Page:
Brewer wanted to get into B-29 gunnery school, but the Army Air Corps (which, two years later, would change its name to the U.S. Air Force) didn't need any more pilots, and closed its training school down.
He eventually was sent over toward the end of World War II and became a quartermaster.
While in the Army, his love of photography continued to flourish. Brewer recalls developing black-and-white photos in his Army helmet, and even had a dozen different cameras to pacify his hobby.
In the latter part of 1946, Brewer came home and remained on the reservist list for six years. Soon after, he decided to take his one-time hobby and turn it into something more. After looking through several photography magazines, he found a school — the former Baltimore Institute of Photography — where he could earn a certificate in photography.
The nine-month course couldn't teach a photographer everything, especially the instinct to find the photos, but it did teach him the basics he still uses today.
When Brewer returned from Baltimore, he got his first photography job at Buchman Studios, shooting home portraits, high school photos and the first of hundreds of weddings. After six months, the 22-year-old Brewer was told by a friend that The Daily News was looking for a photographer temporarily to replace one who was drafted.
Brewer met with the late Doug Mansfield, editor-in-chief of the paper, who told Brewer he still would have a job once the other photographer returned to work.
“He looked at my portfolio and liked what he saw. He said they were thinking of hiring a fourth photographer, but said, ‘We will still keep you on when (the other photographer) comes back.'” And Brewer's shutter hasn't stopped clicking here ever since.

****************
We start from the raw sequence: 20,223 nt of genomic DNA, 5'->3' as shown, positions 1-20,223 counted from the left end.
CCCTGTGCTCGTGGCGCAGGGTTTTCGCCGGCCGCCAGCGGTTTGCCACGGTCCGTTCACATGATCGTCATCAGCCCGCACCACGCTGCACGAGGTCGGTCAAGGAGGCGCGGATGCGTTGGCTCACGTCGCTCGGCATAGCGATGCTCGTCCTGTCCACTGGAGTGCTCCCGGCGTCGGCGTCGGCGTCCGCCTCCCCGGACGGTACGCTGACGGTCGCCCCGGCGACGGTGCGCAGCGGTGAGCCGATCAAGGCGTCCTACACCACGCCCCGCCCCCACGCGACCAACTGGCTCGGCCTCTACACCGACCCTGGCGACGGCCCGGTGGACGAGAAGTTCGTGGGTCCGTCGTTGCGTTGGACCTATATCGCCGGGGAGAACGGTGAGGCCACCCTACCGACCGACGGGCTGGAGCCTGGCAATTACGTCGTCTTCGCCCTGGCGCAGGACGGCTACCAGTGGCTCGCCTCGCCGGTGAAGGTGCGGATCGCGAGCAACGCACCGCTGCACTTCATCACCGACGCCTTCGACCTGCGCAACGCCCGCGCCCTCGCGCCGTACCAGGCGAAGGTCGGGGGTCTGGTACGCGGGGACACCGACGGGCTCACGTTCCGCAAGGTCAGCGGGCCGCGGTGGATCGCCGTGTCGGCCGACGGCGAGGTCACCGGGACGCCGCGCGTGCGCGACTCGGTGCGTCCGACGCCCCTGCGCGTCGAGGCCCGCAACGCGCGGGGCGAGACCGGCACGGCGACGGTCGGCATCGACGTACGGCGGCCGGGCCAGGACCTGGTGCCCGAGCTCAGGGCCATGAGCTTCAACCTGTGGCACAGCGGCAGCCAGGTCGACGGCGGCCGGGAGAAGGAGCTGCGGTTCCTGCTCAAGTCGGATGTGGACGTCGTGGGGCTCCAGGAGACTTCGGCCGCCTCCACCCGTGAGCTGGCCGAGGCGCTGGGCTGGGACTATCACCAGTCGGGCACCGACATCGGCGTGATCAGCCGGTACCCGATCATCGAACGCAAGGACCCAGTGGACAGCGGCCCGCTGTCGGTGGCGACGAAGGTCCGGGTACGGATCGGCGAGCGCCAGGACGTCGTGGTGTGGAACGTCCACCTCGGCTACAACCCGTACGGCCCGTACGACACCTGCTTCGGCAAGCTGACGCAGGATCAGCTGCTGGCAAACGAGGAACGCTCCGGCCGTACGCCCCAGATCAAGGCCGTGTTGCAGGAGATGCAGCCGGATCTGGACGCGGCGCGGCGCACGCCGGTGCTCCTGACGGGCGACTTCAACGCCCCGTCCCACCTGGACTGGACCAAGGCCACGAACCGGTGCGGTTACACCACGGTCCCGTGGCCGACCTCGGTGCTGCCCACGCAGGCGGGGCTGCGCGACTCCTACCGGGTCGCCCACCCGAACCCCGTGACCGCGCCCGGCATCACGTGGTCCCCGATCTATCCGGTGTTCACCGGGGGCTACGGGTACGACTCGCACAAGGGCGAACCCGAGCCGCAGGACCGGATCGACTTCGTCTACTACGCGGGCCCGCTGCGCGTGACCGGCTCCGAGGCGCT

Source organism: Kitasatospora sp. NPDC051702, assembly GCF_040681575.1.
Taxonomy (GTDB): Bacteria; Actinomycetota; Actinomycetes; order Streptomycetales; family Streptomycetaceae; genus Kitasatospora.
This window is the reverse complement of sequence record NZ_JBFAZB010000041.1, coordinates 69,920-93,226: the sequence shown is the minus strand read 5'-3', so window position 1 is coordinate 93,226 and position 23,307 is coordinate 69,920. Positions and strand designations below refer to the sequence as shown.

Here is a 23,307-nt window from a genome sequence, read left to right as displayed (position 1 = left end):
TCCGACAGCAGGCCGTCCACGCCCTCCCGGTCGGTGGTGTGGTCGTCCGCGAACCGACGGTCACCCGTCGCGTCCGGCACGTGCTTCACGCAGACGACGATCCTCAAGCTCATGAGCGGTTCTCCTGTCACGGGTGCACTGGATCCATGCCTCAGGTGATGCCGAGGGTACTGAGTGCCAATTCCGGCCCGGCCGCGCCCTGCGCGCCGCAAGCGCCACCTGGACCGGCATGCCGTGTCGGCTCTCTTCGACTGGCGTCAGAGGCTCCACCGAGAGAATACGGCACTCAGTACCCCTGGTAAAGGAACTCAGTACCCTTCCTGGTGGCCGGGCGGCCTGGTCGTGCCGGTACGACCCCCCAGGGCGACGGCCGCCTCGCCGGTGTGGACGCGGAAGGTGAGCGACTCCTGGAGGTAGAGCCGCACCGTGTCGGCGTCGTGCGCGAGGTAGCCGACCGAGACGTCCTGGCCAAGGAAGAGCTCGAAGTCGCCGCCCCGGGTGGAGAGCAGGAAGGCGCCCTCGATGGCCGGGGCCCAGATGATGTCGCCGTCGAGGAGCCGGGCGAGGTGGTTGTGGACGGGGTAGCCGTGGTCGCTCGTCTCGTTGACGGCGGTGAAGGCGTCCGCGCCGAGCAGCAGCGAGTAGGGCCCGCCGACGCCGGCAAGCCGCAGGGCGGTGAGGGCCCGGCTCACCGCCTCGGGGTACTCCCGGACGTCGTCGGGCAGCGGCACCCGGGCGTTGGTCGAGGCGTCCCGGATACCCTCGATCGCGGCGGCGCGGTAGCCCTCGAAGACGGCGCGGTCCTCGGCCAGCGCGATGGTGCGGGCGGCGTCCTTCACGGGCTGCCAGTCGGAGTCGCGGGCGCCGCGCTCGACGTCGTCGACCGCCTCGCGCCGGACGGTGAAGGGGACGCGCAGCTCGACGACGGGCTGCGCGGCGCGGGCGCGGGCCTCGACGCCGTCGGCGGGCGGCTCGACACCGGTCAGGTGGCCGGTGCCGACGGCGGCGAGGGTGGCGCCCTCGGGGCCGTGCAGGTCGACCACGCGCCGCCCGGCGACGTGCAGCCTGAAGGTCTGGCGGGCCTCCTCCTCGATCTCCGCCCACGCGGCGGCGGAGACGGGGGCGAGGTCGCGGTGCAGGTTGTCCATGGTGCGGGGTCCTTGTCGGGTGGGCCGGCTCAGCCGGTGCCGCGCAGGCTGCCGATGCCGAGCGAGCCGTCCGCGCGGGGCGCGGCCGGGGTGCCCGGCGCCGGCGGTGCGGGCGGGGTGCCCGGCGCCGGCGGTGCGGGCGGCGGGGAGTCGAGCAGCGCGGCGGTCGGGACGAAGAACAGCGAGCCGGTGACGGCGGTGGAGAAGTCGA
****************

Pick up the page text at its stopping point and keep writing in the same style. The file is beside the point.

The Daily News' chief photographer at the time was Ervin Saylor, who gave the young Brewer some of his best advice about Daily News photos: “He said, ‘Forget 90 percent of the stuff they taught you in school. If it looks good, take it,'” Brewer recalls.
And Brewer did just that. In his more than five decades crisscrossing the Mon Yough, and, in those days, on assignments that often took photographers and reporters across the state, Brewer's camera has served as a permanent recording of the changing history of the blue-collar region — from the rise and decline of the steel mills to the newest revitalization of Duquesne City Center and the Waterfront.
The photojournalist's job must compliment a reporter's prose. Many news stories, especially the dramatic ones that show human emotion at its rawest, can't exist without the perspective of a camera to guide the readers' visceral impulses. And Brewer has seen his share of the frailty of the human condition.
He recalls being called out at 2 a.m. to cover the fire of the famous Vogue Terrace Lounge, a Pittsburgh nightspot, which played host to such national names as Lana Turner; he also recalls seeing his first accident in which a person died. Through the years, journalists learn to emotionally distance themselves from the subject they are covering, but even the most hardened veterans have limitations to such an emotionless response.
“The only time I got upset is when I saw a kid being abused. I had two young children of my own (daughters Sue and Lynne), and I kept thinking about my own kids,” he says.
Brewer also has come face to face with celebrities, both local and national names.
He has taken shots of the Steelers at their Forbes Field and Three Rivers homes, and such stars as Bob Hope, Gregory Peck, the Beatles and Jimmy Stewart.
He also has photographed most of the presidents during the last 50 years, including one of his favorite shots: Harry S. Truman waving his arms as he got off a plane at Allegheny County Airport in West Mifflin.
But a local newspaper's real meat and potatoes doesn't come from celebrities, but the pictures of the average Joe or Josephine, the pictures of women's clubs and high school officers.